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dc.contributor.advisorLevine, Judith A.
dc.creatorBonner, Valerie Kim
dc.date.accessioned2020-11-03T15:34:19Z
dc.date.available2020-11-03T15:34:19Z
dc.date.issued2015
dc.identifier.other914186245
dc.identifier.urihttp://hdl.handle.net/20.500.12613/2613
dc.description.abstractMy dissertation examines three factors that influence women's workplace inequality: the Pregnancy Discrimination Act, the U.S. Supreme Court ruling in Meritor Saving Bank v. Vinson, and women "opting out" (i.e., voluntarily leaving) of work to take care of their families. Each of the three essays attempts to resolve one or more fundamental questions in the literature on women's workplace inequality. Additionally, each of these factors is described in its own essay, and these essays are presented in chronological order of the events they discuss. The first substantive chapter, Chapter Two, examines the association between the 1978 Pregnancy Discrimination Act (PDA) and women's employment rates, men's employment rates, and women's disadvantage in employment rates. The PDA declared pregnancy discrimination a type of sex-based discrimination, making it illegal under Title VII. Among other provisions, the PDA extended temporary disability benefits (TDB) to pregnant workers who were already covered by TDB for non-pregnancy-related conditions. This extension was designed to increase the likelihood of women's returning to work after giving birth. There is a debate within the literature on whether the PDA positively affected women, hurt women, or had no effect on women. This paper uses difference-in-difference modeling with Current Population Survey data from 1968 to 2010 to weigh in on this debate. There is a positive association between the PDA and the difference between men's and women's employment because it narrows the gap between women's and men's employment rates. However, the PDA had no effect on women's employment rates and a negative effect on men's employment rates. Chapter Three examines the association between wages and the 1986 U.S. Supreme Court decision in Meritor Savings Bank v. Vinson, which declared workplace sexual harassment illegal under Title VII of the 1964 Civil Rights Act. I test two hypotheses, a "naïve hypothesis," which argues that anti-sexual harassment policies increase women's wages, and a "critical hypothesis," which contends that these policies hurt or had no effect on women's wages. Using a difference-in-difference model with Current Population Survey data from 1977 to 2010, I find that there is a negative association between Meritor and women's wages. Furthermore, I find no association between Meritor and either men's wages or the gender wage ratio. Finally, Chapter Four examines the association between women opting out and socioeconomic status (SES). I explore two contrasting storylines within the opting out literature. The first storyline focuses on the lives of high-SES women and the likelihood that they opt out. The other storyline focuses on the lives of low-SES women and the likelihood that they opt out. It is important to note that neither storyline denies the existence of the other, but research that focuses solely on one class of women may miss a significant part of the story. Using the Current Population Survey from 1980 to 2009, I first describe the trends of opting out over this 30-year span. I then test six SES-related variables (education of spouse, education of respondent, household income, below poverty line, receive welfare income, and receive food stamps). I find that low-SES women are opting out at similar rates between 1980 and 2009, but the rates for high-SES women have declined. Additionally, I find overwhelming evidence that low-SES women are more likely to opt out.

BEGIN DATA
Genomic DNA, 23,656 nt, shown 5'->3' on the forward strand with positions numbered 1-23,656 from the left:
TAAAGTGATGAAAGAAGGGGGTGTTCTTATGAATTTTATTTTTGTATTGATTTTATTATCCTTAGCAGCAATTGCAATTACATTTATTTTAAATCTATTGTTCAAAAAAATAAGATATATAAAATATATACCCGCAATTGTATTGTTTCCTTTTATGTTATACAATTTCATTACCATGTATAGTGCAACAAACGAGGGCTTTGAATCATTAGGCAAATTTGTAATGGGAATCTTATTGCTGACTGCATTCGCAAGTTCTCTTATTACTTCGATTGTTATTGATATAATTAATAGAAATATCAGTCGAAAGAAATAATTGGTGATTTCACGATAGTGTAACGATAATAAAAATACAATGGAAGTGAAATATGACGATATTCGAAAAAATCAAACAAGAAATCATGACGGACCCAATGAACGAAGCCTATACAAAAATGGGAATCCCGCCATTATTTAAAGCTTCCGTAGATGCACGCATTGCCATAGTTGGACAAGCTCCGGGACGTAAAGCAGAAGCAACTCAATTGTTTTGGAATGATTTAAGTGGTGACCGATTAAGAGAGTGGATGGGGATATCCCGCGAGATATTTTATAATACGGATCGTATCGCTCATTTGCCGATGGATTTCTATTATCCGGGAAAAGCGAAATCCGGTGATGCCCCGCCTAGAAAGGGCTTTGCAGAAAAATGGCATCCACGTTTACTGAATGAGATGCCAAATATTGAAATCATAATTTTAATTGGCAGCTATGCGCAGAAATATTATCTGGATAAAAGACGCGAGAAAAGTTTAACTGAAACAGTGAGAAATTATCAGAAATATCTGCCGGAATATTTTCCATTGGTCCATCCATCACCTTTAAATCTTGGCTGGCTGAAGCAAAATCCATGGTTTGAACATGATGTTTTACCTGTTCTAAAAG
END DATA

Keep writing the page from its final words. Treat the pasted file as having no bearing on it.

dc.format.extent227 pages
dc.language.isoeng
dc.publisherTemple University. Libraries
dc.relation.ispartofTheses and Dissertations
dc.rightsIN COPYRIGHT- This Rights Statement can be used for an Item that is in copyright. Using this statement implies that the organization making this Item available has determined that the Item is in copyright and either is the rights-holder, has obtained permission from the rights-holder(s) to make their Work(s) available, or makes the Item available under an exception or limitation to copyright (including Fair Use) that entitles it to make the Item available.
dc.rights.urihttp://rightsstatements.org/vocab/InC/1.0/
dc.subjectSociology
dc.subjectOpting Out
dc.subjectPregnancy Discrimination
dc.subjectSexual Harassment
dc.titleExplaining Changes in Women's Earnings and Employment from 1970 to 2010: A Quantitative Analysis of Discrimination and Labor Force Hypotheses
dc.typeText
dc.type.genreThesis/Dissertation
dc.contributor.committeememberKaufman, Robert L.
dc.contributor.committeememberKlugman, Joshua
dc.contributor.committeememberLeeds, Michael (Michael A.)
dc.description.departmentSociology
dc.relation.doihttp://dx.doi.org/10.34944/dspace/2595
dc.ada.noteFor Americans with Disabilities Act (ADA) accommodation, including help with reading this content, please contact scholarshare@temple.edu
dc.description.degreePh.D.
refterms.dateFOA2020-11-03T15:34:19Z


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